Bennett said when they have a 501(c 4 they will have more liberty to challenge political structures that are perpetuating white supremacy.

“That’s really exciting,” Bennett said. “We needed [the 501(c)4] during the protests.”

During the fall semester, PSS protested 5 days out of the week, where they typically last an hour. But, when it comes to hosting their monument removal events in 2021, it may not be at the same frequency.

“As long as we have to live that statue and we’re not seeing our city officials address it in ways that we see they need to, we will definitely keep having protests,” Bennett said. “But I don’t know that we would continue in the same way or if we will do it sporadically.”

Bennett said that what she does know is that self-care and self-compassion is really important for activists. This is why their advocacy may have slowed down as the year ended because they have taken time for themselves to rest and heal.

It is Bennett’s advocacy and determination that got her recognized as one of 24others to be by the Reckon, a publication that focuses on exploring important issues facing the South. In this list of people “fighting to build the South,” Bennett was among well-known activists in America, including U.S. Senate Stacy Abrams.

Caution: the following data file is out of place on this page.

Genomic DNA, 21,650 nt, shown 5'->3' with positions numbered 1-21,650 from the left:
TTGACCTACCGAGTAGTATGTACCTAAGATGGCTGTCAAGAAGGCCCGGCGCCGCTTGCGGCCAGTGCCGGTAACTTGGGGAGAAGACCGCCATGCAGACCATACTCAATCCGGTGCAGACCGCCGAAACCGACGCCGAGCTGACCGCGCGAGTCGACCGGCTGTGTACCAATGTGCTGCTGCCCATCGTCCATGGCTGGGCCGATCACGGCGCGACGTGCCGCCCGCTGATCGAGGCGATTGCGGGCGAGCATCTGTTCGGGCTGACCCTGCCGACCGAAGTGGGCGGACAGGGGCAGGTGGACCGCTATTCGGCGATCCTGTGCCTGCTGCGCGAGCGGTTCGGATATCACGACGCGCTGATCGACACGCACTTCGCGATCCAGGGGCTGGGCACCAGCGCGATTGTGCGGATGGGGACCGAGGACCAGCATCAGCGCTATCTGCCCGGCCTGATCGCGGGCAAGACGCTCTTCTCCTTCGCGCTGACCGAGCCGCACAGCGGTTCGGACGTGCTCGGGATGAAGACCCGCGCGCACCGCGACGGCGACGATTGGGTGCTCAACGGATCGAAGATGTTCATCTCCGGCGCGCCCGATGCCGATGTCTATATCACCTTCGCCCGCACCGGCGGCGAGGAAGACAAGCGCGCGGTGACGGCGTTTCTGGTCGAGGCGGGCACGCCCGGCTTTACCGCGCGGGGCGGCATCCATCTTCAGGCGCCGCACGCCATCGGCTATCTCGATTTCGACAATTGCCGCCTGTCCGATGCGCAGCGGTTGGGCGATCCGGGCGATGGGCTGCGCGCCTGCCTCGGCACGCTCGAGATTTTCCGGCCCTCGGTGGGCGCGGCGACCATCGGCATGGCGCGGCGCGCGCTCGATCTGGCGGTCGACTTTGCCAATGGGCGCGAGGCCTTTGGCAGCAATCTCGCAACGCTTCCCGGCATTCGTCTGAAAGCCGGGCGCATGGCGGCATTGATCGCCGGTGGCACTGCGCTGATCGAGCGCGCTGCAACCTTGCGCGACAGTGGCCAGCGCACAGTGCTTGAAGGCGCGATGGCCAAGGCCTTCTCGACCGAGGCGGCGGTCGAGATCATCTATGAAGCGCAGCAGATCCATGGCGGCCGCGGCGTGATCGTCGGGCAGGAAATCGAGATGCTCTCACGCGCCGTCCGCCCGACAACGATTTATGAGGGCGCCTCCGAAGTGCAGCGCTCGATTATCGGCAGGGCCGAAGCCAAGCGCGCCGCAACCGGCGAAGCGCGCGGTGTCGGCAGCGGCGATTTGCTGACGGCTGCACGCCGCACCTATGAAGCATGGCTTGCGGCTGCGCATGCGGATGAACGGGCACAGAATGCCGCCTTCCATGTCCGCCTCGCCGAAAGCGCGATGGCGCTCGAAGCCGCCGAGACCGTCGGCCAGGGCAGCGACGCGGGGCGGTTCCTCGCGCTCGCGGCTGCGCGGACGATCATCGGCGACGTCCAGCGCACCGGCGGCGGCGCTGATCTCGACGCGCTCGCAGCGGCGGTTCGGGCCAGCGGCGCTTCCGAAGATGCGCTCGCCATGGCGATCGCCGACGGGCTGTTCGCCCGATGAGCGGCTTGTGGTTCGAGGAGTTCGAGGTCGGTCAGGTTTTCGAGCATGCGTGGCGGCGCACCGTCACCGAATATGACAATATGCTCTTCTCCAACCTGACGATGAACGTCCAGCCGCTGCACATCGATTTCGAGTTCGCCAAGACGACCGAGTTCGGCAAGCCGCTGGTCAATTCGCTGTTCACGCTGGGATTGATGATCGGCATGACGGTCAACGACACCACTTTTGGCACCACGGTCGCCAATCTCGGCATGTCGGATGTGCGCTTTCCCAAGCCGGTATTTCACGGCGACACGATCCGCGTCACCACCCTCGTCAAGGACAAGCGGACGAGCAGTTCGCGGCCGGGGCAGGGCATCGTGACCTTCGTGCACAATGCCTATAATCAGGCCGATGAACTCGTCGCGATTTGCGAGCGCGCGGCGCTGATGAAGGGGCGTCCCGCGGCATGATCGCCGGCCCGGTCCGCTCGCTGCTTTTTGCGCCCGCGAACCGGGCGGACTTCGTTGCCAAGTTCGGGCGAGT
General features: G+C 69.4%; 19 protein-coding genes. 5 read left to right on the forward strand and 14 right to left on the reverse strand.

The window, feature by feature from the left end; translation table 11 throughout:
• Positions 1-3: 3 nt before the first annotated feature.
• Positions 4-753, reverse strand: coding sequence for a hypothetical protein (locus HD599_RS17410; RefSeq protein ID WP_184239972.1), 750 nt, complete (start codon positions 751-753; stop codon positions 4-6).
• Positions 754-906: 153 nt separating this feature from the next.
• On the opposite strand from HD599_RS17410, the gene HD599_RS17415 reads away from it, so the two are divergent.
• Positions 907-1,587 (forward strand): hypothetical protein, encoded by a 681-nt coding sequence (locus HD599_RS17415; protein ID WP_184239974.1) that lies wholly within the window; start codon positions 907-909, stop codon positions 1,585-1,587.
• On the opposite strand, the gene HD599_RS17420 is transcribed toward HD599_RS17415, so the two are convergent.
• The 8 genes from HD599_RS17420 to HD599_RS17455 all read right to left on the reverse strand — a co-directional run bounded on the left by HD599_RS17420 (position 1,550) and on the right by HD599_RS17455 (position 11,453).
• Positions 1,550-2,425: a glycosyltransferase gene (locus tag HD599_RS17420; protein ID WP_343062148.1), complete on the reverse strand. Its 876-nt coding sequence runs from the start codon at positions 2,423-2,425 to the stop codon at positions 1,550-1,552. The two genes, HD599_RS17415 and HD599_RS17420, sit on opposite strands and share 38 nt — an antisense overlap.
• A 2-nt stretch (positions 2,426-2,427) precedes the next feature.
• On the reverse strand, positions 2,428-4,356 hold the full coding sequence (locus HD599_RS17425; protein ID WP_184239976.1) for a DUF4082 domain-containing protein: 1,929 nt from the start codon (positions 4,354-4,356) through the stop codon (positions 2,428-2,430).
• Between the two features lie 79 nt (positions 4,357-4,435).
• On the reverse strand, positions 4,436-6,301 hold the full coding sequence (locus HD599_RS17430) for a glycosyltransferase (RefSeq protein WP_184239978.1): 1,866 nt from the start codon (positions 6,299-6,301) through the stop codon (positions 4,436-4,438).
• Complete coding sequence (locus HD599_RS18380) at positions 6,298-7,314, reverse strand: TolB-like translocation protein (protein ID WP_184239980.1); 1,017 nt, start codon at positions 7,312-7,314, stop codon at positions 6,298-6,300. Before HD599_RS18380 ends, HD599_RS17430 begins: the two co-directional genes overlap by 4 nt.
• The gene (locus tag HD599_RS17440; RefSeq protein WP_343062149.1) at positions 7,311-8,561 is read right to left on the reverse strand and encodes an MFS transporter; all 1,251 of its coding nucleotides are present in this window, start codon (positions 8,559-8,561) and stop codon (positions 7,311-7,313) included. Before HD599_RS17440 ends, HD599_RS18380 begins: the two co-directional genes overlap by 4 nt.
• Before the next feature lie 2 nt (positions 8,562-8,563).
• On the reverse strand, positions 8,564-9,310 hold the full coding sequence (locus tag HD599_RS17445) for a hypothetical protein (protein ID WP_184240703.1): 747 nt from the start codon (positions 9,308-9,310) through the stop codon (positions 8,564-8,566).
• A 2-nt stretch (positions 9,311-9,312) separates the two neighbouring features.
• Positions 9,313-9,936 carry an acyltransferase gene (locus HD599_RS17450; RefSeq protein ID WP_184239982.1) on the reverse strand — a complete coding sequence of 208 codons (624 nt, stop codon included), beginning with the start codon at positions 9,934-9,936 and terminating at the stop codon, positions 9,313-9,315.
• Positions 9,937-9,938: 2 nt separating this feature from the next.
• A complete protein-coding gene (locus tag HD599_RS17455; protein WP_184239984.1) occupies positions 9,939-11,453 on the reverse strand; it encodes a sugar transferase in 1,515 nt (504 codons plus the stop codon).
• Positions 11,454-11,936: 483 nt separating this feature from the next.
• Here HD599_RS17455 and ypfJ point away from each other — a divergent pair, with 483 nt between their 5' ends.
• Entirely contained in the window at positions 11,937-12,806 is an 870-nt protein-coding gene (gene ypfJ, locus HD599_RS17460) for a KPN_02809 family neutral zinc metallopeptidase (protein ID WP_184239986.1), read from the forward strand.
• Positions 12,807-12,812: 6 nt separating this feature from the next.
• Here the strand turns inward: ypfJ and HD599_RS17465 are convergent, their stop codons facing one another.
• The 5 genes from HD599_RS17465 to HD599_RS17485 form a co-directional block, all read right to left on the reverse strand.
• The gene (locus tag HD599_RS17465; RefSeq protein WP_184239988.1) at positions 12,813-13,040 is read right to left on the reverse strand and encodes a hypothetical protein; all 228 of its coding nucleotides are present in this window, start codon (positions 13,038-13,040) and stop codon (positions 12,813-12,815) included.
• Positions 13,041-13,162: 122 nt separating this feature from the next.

“It was a blessing,” Bennett said. “The fact that it was about people who want to reimagine a new south and are putting in the work to make that happen, that was incredible.”

Bennett said that this was also a time for her to reflect and be grateful for the hard work that PSS has been put in for the last six years.

“The statistics [keep me motivated],” Bennett said. “The state of black people. I own childcare centers that serve predominantly black women and children so I’m able to see a lot of the ways our state policy is problematic.”

She said she just looks around and sees she has not even become close to being done.

“[I’m] only beginning,” Bennett said.